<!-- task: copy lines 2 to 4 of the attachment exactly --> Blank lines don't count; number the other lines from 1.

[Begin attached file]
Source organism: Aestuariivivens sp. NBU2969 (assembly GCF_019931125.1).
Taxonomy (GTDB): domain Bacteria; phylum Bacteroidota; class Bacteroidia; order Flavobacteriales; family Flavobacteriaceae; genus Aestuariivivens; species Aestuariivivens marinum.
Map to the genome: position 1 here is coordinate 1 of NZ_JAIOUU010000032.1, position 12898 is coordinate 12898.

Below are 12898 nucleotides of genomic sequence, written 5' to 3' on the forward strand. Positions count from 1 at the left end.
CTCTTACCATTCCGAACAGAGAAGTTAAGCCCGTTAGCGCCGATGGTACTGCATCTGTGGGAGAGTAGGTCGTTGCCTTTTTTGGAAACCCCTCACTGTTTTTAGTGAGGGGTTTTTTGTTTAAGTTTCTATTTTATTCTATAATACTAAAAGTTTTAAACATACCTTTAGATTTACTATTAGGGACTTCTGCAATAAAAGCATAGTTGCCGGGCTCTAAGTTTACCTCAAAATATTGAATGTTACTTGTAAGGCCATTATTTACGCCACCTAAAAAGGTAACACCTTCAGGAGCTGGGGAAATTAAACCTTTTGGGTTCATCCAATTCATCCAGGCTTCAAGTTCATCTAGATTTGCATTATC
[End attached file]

Taxonomy (GTDB): domain Bacteria; phylum Bacteroidota; class Bacteroidia; order Flavobacteriales; family Flavobacteriaceae; genus Aestuariivivens; species Aestuariivivens marinum.
Map to the genome: position 1 here is coordinate 1 of NZ_JAIOUU010000032.1, position 12898 is coordinate 12898.

Below are 12898 nucleotides of genomic sequence, written 5' to 3' on the forward strand. Positions count from 1 at the left end.